Susan Hockfield, Ph.D., MIT President Emerita, Joins Repertoire Immune Medicines Board of Directors - read this article along with other careers information, tips and advice on BioSpace
Blum, D.
April 23, 2021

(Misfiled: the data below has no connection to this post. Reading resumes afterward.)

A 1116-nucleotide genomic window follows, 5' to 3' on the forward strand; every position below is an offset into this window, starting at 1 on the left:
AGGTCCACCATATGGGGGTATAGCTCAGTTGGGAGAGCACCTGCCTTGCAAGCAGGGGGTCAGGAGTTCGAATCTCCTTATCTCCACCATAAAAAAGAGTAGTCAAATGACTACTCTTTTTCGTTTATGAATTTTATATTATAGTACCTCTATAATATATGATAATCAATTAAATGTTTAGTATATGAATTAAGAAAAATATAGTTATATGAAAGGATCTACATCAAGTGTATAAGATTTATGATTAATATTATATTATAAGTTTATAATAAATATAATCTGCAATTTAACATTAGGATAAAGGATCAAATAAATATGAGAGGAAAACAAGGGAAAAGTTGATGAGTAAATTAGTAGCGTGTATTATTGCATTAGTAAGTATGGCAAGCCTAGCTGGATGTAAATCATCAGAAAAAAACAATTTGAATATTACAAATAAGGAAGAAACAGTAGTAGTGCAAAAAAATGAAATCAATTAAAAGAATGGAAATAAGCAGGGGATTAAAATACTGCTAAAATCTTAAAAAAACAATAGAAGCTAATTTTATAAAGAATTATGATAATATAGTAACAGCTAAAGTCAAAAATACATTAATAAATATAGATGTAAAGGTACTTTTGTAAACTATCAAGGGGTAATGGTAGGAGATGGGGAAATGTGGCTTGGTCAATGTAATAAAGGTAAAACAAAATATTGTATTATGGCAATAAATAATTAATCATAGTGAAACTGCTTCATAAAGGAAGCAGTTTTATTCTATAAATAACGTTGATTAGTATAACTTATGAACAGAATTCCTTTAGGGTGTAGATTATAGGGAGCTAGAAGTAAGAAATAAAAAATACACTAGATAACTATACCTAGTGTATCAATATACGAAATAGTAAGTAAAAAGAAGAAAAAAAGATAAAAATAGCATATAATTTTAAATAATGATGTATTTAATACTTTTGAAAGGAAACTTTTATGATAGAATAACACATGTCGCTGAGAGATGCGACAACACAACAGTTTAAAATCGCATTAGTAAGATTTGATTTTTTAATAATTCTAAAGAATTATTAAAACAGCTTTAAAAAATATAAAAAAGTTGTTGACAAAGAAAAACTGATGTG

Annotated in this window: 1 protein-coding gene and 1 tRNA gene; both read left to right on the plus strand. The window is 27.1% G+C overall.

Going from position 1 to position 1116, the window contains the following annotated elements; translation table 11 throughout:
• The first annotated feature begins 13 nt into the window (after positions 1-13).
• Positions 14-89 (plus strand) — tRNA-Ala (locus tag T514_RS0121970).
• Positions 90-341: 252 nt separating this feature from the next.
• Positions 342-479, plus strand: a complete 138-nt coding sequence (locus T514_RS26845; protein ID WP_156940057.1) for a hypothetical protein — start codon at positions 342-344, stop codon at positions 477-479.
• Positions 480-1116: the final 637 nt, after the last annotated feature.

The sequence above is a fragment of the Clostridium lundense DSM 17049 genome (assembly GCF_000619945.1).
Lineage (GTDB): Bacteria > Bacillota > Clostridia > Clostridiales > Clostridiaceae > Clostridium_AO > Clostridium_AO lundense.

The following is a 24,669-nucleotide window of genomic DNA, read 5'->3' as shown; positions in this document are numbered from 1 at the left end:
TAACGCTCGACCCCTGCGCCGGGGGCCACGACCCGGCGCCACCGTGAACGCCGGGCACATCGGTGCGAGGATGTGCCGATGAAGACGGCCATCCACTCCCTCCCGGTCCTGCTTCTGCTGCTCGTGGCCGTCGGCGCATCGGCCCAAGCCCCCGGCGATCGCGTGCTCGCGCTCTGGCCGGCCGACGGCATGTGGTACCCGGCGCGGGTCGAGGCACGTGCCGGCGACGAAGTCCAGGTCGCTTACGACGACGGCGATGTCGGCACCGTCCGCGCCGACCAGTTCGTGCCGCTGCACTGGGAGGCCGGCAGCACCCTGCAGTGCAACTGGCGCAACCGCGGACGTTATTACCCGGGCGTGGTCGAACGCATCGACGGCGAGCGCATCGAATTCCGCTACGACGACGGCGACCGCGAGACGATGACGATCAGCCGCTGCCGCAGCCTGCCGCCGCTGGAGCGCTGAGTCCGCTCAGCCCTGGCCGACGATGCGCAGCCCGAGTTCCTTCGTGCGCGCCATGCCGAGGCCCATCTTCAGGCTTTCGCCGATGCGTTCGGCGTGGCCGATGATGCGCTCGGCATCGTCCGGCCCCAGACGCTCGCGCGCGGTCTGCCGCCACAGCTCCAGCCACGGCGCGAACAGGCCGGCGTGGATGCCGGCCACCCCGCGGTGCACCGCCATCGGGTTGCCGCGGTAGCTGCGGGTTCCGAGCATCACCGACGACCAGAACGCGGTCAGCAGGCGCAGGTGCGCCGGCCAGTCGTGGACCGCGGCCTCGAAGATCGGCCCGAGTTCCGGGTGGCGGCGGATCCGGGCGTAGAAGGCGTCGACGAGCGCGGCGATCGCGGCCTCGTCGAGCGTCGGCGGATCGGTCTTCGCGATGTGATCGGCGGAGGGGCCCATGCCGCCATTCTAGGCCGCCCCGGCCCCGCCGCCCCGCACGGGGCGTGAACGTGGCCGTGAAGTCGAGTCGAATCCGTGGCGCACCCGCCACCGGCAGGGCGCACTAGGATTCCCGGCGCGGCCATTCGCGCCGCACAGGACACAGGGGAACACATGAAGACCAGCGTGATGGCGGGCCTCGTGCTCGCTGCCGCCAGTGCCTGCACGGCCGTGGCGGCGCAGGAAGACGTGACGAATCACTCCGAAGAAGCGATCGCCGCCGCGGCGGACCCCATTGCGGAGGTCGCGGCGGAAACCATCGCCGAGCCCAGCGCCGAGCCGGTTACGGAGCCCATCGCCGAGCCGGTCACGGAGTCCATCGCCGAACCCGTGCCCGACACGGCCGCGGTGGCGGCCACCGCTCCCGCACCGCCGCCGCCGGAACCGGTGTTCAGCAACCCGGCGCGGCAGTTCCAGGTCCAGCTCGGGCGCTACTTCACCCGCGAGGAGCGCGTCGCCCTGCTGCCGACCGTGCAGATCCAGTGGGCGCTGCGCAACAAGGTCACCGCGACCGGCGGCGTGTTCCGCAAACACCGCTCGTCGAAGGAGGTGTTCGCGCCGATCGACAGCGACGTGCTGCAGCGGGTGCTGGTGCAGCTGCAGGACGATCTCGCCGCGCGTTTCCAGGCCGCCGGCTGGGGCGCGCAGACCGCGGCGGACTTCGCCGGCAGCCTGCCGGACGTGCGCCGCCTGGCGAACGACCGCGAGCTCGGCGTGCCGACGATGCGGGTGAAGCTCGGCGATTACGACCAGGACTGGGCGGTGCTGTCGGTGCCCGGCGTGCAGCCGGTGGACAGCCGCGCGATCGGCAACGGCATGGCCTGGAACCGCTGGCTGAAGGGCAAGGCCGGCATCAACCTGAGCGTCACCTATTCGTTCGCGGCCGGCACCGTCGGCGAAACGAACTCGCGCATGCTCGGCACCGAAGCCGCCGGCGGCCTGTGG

By the early 1920s, an unlikely pair--a powerful national newspaper publisher and a California-based zoologist--decided that they'd had enough. Enough of half-baked reporting on research results, enough of stories that left readers confused about even the basic principles of science. They wanted something better. They wanted reporting that encouraged a "scientific habit of mind," a citizenry aware of the role of research in everyday life. However unlikely, the alliance between Edward Willis Scripps, founder of one of America's largest newspaper chains, and Harvard-trained zoologist William Emerson Ritter, ran deep. The two men shared a belief in science as the new century's most powerful transformative agent--and also a belief that scientists were doing a poor job of communicating this. By April 1921, they'd decided on a solution, a venture called Science Service, which would be dedicated to providing smart and positive science stories to the public. The organization they formed a century ago would grow into Society for Science, publisher of Science News . True science journalism--independent inquiry into the scientific enterprise and the illumination of research with all its wonderfully complex human interactions--would come much later. But with the founding of Science Service, a new profession did take its first steps, albeit somewhat stumbling ones. Although scientific societies and organizations supported the new service, researchers themselves remained wary of the often flamboyant journalism of the early 20th century. In 1934, a dozen American science writers formed a National Association of Science Writers, in part to build better relationships with their wary sources, promoting it as a way to identify elite, science-savvy writers from the other journalistic riff-raff. Boyce Rensberger, a former director of the Knight Science Journalism Program, once described this alliance between scientists and journalists as the beginning of the "Gee Whiz" period of science journalism, one that he believed led directly to embarrassing fan-boy coverage of the development of nuclear weapons and the post-World War II arms race. As Rensberger and others also note, the profession reluctantly let that model go. Science writers were sometimes downright hostile when faced with the environmental downsides of technological development that appeared during the 1960s: air pollution, water pollution, Rachel Carson-driven warnings that unchecked use of pesticides was unsafe, and more. The best science stories, one leading journalist argued, resulted from cooperation with "enlightened industries." Still, journalistic doubts concerning relentlessly cheery science coverage deepened, and emphasis on telling the whole complicated story also deepened as the profession continued to expand, marked by formation of groups like the European Union of Science Journalists' Associations in 1971, and more. It's in this moment of doubt that science journalism began to come into its independent own. The last two decades of the 20th century saw a new emphasis on professional training, a growing number of female science journalists (although other forms of diversity have been slow to follow), and newly sharp-edged investigative reporting that looked at everything from the politics of HIV research to space shuttle failures to risky chemical contaminants. As Liza Gross, author of The Science Writers' Investigative Reporting Handbook , points out, critics who called science journalists just a bunch of "perky cheerleaders" for researchers were gradually being proved wrong. The rise of this century's digital era of communication has served to accelerate change, both in the way writers tell stories, employing tools from podcasting to data visualization, and in their visibility. Science journalists now readily cover contentious areas of science--from climate change to vaccines to the long-standing culture wars around evolution--with clarity and, in turn, deal with furious pushback from skeptics on social media and other platforms. The original, science-boosting mission of Science Service hasn't been lost. Today, countless "science communicators"--from press officers to scientists themselves--work to foster a positive portrait of science. And there's still a place for journalistic stories about the wonders of science. But the past century has proved that this is not the most important contribution of science reporters. Rather, it is to portray research accurately in both its rights and its wrongs and stand unflinchingly for the integrity of the story. Scripps and Ritter were smart men, and there's a strong argument to be made that they would approve this endpoint.